The Archaeological Museum of Corfu is a tiny museum, specially when you compare them to the museums in London, New York, Madrid, Berlin, and other major cities. Its not tiny, its very cute but it spoke to me. Hardly 4 rooms but it was well worthwhile. Seriously good, if you get a chance, do go take a dekko at it.
Objects made out of bone for domestic use like knitting, handles, stylus, etc.
Then moved into the 3rd room, these are bronze plates proclaiming foreigners who offered services to the city.
The next room is lined with more display cases with vases, implements and statutes which were found in various locations over Corfu.
A strange carving of a lion, 7th century BC.
I move back into the landing where these large funerary and storage jars are kept, plus this fascinating stele. Strangely enough, there is no description of what it is about.
Then I move into the last chamber (photography is prohibited here for some reason, but what the hell…)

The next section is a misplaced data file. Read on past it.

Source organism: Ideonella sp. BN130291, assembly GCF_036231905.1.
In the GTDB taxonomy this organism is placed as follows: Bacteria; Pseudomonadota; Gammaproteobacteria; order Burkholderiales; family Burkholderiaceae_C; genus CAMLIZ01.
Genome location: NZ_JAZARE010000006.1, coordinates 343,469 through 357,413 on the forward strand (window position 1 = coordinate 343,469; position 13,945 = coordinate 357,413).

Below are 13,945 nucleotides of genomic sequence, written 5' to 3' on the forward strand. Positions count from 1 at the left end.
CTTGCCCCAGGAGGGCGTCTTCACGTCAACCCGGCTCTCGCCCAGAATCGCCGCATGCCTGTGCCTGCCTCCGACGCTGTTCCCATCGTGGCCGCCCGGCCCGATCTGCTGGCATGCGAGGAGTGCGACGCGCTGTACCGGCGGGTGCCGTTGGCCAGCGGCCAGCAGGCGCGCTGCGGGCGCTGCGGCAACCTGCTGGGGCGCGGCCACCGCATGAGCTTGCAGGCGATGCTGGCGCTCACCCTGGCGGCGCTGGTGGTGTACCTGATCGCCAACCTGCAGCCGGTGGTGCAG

Some stuff they found in tombs whose layout is shown on the wall.
A row of heads, found inside the graves. I wonder what they were for?
Warriors in Bronze.
Corfu has had a brilliant history, going back to pre-Grecian times to the Roman times to the Scicilians to the Venetians to the French and then to the British and then to the Greeks, then to the Italians in WW2 and then the Germans in WW2 and then back to Greece after WW2.
Corfu has an amazing history, one big surprise to me was to learn how hard it fought against the Ottomans, perhaps more strongly and longer than the fight at Vienna. People remember Vienna and they remember Tours but very rarely people remember Corfu, the place which gave a bloody nose to the Ottomans, not just once but many times. Quite impressive indeed, for this tiny island to kick off the imperial Ottomans regularly. This was primarily because of the excellent fortifications that the Venetians did and is the subject of the next photo essay.